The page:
HR People Support Guest Article about TUPE | In Focus issue 22
Category: In Focus

How to successfully navigate TUPE

Acquisition or takeover opportunities involving TUPE (Transfer of Undertakings, Protection of Employment regulations 2006) shouldn’t be rejected. We explore the complexities and myths surrounding TUPE and how they can be overcome.

TUPE only applies in certain situations.

The legal position

TUPE applies where there is a relevant transfer, defined as transfer of an economic entity which retains its identity. This can be when a business as a whole, or part, is transferred, or where there is a service provision that has been transferred, such as a cleaning or catering contract. The legal position is complex and so professional legal advice, as part of a transfer, should be sought.

Where TUPE applies

There are certain obligations that the transferor and the transferee must meet. This starts with the provision of ELI, or employee liability information, 28 days prior to the proposed date of transfer. This ensures the transferee has all the necessary information about staff, compliant with GDPR, and the liability to be taken on, to therefore assess the risk adequately before proceeding.

Information and consultation

Employees that are due to transfer should be informed and have the necessary information provided. This can be done directly for under 10 employees, or at least through employee representatives if more employees are affected. Generally, these consultation meetings are best held face to face, to ensure that individuals have the opportunity to meet the key managers in the transfer process, and to discuss any concerns they may have about the measures that affect them.

TUPE is complex

However when you allow sufficient time to plan, communicate and engage, it makes for a smooth transfer and the ability to maintain engagement with staff. Trust is built in the consultation meetings, through the delivery of key business information, and by providing an opportunity to discuss each individuals concerns. Agreements should then be delivered and maintained, especially post-transfer.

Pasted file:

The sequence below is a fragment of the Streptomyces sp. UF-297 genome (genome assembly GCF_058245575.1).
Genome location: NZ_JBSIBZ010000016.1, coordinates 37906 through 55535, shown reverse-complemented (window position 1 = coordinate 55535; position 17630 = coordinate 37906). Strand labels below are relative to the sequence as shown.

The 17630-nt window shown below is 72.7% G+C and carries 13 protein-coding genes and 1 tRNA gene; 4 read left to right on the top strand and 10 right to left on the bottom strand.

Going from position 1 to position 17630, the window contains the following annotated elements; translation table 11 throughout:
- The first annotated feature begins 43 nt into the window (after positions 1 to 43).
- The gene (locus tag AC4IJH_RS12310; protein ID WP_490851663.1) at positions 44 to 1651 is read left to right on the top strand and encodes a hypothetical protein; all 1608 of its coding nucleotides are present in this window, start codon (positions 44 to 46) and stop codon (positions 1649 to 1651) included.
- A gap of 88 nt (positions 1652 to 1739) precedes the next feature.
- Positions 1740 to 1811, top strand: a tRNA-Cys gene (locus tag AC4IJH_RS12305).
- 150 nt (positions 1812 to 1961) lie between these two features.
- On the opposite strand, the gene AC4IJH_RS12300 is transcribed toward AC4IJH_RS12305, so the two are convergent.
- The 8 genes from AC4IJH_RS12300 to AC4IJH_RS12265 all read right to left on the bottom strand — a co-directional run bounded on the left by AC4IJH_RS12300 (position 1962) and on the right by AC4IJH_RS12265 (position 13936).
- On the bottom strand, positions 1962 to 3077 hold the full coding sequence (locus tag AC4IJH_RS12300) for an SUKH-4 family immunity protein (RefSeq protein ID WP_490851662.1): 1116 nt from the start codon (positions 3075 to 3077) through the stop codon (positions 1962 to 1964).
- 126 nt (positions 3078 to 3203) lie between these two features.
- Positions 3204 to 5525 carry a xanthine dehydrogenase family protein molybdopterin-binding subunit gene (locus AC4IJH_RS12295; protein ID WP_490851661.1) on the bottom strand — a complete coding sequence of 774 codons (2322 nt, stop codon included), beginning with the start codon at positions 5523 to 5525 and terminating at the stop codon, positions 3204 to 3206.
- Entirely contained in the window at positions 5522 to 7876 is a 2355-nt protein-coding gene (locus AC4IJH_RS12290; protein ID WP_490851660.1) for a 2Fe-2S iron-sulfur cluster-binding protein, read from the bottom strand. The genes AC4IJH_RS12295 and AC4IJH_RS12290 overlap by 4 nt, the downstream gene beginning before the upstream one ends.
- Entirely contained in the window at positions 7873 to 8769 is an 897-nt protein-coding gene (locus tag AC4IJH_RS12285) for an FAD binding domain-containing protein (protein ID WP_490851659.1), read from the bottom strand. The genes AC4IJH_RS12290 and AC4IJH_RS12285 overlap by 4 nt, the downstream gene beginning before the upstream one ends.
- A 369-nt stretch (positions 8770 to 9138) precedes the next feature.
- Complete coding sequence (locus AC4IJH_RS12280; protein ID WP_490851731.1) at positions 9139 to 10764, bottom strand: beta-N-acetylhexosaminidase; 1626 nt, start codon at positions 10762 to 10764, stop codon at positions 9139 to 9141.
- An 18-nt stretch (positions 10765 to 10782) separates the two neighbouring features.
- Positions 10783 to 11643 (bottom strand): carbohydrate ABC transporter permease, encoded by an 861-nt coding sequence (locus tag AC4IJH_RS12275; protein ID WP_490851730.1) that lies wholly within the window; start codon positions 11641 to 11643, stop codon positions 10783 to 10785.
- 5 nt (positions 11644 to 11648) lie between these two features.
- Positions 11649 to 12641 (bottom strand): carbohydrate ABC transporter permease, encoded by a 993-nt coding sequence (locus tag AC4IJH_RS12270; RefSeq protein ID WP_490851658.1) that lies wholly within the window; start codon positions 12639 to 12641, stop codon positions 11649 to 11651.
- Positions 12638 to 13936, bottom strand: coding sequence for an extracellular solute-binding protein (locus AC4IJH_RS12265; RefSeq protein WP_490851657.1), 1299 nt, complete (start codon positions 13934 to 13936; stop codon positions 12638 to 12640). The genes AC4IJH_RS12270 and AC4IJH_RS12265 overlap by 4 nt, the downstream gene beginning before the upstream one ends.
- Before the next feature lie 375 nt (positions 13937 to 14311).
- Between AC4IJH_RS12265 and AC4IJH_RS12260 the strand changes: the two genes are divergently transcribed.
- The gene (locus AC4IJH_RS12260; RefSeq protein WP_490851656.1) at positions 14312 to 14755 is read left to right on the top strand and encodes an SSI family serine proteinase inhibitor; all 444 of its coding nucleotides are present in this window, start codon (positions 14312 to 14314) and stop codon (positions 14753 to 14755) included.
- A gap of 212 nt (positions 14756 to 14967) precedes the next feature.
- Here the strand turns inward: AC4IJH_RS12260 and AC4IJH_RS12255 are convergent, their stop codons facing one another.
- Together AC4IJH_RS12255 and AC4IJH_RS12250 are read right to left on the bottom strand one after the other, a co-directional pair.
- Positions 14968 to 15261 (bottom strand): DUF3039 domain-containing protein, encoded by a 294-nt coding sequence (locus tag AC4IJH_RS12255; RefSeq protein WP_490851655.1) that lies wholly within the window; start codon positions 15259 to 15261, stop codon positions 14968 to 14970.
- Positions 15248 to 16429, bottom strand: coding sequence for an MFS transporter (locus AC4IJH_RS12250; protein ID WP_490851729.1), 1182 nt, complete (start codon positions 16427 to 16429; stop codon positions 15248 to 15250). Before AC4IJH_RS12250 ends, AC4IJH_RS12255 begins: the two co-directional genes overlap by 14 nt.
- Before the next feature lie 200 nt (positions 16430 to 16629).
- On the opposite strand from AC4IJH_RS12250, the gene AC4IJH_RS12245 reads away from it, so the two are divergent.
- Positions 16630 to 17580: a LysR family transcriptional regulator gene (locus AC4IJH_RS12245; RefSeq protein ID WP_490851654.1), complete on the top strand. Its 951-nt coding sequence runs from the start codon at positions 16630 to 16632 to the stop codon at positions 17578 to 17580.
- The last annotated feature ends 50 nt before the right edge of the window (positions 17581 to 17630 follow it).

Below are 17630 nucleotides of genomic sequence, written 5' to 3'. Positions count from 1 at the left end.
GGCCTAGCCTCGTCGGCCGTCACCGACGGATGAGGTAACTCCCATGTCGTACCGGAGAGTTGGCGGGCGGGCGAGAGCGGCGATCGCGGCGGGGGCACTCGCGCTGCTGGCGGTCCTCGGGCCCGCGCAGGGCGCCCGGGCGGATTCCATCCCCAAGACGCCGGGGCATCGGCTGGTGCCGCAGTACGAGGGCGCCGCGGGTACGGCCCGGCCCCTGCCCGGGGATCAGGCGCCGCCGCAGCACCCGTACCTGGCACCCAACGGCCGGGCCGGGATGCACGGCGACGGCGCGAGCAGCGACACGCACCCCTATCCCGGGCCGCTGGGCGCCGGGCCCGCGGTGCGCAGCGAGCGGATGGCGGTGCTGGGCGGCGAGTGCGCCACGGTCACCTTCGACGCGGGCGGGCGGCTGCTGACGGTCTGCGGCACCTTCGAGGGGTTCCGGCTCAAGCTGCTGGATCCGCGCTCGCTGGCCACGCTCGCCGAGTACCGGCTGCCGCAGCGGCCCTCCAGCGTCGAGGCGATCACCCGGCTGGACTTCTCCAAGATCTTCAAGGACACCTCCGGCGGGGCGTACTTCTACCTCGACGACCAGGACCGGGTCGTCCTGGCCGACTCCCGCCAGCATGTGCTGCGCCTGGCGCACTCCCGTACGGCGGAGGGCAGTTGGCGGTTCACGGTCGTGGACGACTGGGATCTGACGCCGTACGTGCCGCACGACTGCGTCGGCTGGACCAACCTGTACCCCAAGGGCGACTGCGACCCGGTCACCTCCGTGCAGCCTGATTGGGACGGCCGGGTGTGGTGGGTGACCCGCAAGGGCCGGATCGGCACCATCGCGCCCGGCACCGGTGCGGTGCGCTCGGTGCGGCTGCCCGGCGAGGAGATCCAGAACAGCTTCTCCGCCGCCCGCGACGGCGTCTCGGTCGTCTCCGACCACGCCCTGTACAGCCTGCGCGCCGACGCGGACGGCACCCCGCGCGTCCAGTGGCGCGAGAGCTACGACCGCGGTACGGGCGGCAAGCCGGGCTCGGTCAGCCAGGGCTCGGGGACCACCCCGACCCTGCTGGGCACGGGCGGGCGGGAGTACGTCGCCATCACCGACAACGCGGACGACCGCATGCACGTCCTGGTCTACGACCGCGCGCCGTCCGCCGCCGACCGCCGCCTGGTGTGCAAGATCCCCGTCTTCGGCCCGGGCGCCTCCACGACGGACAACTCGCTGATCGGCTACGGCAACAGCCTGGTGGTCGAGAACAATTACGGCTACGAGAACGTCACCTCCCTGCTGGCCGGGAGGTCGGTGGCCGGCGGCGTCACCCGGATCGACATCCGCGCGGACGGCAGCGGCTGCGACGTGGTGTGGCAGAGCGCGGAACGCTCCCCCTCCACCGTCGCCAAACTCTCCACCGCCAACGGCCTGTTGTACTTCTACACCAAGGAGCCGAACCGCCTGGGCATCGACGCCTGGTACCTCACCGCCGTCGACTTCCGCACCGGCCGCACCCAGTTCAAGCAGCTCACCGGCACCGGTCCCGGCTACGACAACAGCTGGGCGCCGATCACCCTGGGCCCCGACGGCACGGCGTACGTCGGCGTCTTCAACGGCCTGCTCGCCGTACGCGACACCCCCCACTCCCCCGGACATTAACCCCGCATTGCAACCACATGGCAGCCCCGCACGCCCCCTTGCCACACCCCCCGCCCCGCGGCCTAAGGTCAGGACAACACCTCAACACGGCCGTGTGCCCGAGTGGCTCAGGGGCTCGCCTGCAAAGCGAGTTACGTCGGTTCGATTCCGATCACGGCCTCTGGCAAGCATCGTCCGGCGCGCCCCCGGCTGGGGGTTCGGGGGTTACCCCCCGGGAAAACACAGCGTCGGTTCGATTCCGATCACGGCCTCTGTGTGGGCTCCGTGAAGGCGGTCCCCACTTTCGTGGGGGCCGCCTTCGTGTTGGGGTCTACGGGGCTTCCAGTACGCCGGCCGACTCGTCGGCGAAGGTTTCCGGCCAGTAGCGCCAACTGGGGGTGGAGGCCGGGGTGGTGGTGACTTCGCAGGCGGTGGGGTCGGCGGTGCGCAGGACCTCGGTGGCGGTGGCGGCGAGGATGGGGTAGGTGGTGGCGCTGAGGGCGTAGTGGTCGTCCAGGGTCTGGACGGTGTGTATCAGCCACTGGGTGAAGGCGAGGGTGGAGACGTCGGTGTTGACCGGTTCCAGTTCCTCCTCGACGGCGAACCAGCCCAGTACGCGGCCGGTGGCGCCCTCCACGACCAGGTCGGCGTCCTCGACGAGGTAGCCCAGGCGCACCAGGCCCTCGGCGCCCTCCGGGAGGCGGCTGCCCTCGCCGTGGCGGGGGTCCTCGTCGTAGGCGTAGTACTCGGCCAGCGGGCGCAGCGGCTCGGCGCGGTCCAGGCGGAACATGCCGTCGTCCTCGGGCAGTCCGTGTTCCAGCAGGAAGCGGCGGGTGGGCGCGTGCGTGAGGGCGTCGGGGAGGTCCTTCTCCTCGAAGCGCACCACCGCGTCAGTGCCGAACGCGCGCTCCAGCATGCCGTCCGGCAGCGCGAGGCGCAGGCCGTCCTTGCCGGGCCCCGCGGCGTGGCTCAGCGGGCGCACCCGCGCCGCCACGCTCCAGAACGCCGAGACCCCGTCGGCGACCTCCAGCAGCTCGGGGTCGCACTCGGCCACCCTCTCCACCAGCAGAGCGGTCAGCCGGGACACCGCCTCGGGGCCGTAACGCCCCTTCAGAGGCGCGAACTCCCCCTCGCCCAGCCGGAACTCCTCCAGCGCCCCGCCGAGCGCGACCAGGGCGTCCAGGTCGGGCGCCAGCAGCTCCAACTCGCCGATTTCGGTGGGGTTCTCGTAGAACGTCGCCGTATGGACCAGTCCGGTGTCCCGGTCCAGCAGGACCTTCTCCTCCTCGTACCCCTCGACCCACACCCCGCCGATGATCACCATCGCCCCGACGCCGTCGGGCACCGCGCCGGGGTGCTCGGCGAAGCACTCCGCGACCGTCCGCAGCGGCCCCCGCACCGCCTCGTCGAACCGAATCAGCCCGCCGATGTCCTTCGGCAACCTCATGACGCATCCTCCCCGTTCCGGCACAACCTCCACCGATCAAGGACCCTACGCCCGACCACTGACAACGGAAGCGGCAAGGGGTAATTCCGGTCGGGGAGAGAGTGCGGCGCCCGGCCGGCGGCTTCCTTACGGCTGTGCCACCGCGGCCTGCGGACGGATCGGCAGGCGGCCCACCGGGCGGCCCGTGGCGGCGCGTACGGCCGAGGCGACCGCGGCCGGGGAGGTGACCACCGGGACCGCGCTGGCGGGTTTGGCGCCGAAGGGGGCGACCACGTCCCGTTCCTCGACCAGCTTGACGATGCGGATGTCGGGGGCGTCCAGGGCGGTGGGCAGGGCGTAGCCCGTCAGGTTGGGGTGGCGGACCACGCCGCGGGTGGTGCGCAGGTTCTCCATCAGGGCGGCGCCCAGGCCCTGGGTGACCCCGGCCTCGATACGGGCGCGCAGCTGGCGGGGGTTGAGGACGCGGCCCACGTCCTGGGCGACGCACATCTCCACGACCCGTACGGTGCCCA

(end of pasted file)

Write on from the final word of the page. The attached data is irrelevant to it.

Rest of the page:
Retention of terms and conditions of employment

Post transfer there may be a temptation to change these, or harmonise to bring consistency across the company. However, any dismissal or potential contractual changes due to the transfer itself could be automatically unfair.


This is the most important element of the transfer process, aside from meeting your legal obligations. The more staff know and the more they are able to trust in what you say, the more likely you are to have an engaged workforce underpinning your business for the future.

Plan, involve, communicate and engage. Then communicate some more!

TUPE is complex. Yes, you will need advice to navigate the complexities, but it is achievable.

If you want to know more about successfully navigating TUPE, HR People Support are running an “HR Matters” seminar on Transfers, Takeovers and TUPE on 17 November 2021.

Contact Gemma Irvine, Senior HR Consultant at HR People Support Ltd for more information, specialist advice or guidance on TUPE, or any other HR issue impacting your business.

Gemma Irvine of HR People Support | Guest article about TUPE for In Focus issue 22

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